Thursday, November 27, 2014

Safety Video tips by Transport of London which SG can learn from

If you just want to see this TFL video, scroll down all the way. 
In the social medial space daily we see many arguments on safety and how drivers action makes cycling dangerous and how cyclists ignore rules and cycle on red light. 
Sadly our agencies are still not too clear about communicating on safety issues on the roads, especially on the cyclists perspective. 
It seems like no one agency is owning the Cycling piece. 
Try goggling these keywords. "Cycling safety in Singapore and rules".  This wordy link by Singapore Police force pops up first on the search engine and also this video link at the end. I think it's looking really sad. 
I embedded it here so many can see the video.    
  Ok, perhaps I am too critical. It's a start but it really felt like a SHELL CSR advertisement.
Here's another absure video link in the document I found as well. 
Better presented.  

Its all too easy to complain and say how things are not good. It's a national Singapore trait I suppose haha.... jokes aside. 
I reflected on myself and asked..... Could it be made better and communicate clearly to all how to be safe on the roads. I want to share a video tips by Transport of London - SG equivalent of LTA.
It is really a good information(without fluff) for both cyclists, motorists and Drivers. It will help reduce the friction and misunderstanding.  The format and presentation is clear and easy to understand. There is no ambiguity and clearly states out how we can all do our part to make the roads safe.  Watch it and tell me what you think.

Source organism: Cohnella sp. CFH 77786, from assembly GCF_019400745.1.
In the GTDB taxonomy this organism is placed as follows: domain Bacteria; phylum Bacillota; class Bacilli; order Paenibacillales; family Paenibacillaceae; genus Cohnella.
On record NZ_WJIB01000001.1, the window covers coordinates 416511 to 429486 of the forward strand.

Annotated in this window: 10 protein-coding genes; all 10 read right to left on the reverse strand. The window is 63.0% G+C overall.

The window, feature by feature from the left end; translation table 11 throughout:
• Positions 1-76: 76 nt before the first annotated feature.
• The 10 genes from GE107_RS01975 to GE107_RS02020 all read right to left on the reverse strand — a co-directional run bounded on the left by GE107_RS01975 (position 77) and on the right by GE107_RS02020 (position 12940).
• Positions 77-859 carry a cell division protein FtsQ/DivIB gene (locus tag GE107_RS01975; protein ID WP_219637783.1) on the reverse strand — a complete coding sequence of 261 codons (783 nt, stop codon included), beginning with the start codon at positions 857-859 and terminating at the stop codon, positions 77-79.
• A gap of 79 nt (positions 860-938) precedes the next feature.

Lastly, I do hope with the newly formed National Cycling Plan Committe (which the general public have no knowledge what's happening/ who's involved); can take a leadership role in making cycling safer for all. Cycling is not just on the PCN but also on the roads and may I say...gasp.... pavements too.
I strongly believe every cyclists wants to follow the traffic rules but it seems the current road situation leaves much to be desired. Perhaps with a video similar to the above TFL version, the situation can be slowly reversed. 


  1. Good post Taiwoon. The London video is excellent. I like how it is serious and doesn't need to have fluffy music. The second Singapore video is a good attempt but I always feel these video producers never engage experienced cyclists and cycle commuters who ride with Singapore traffic as some recommendations are non-sensical. The "model cyclist" in the video looks like a nice guy but he clearly is not an experienced cyclist. You don't check tyre pressure by squeezing your sidewall and that's one of the worst tail light placement angles ever!

    In contrast the London video explains important things that many cyclists and drivers don't know, like ride in the centre of a narrow lane and ride one door width from parked cars. I also ride in the centre as much as I can when crossing intersections. Each country's context has different things that need to be considered. In Singapore we have many filter lanes and most cyclists don't position themselves safely before coming to these lanes. I am also a strong for advocate for duper bright daytime visible lights - much better than reflectors and a yellow jacket that the video recommends.

    1. Thanks Ivan, I really hope the communications gets improved. The reason why no serious cyclists watch those videos is because they are fluffy and not reflecting real situation on the road.
      I hope our government agencies get it and if they need real riders feedback, I would be glad to contribute.

  2. The video from TFL is by far more practical than the others. It is a useful reminder for both cyclists and drivers sharing exisiting road space which was not designed for cycling. However, it is not a replacement for better infrastructure, which should make cycling safe not dependent on the constent attention from drivers.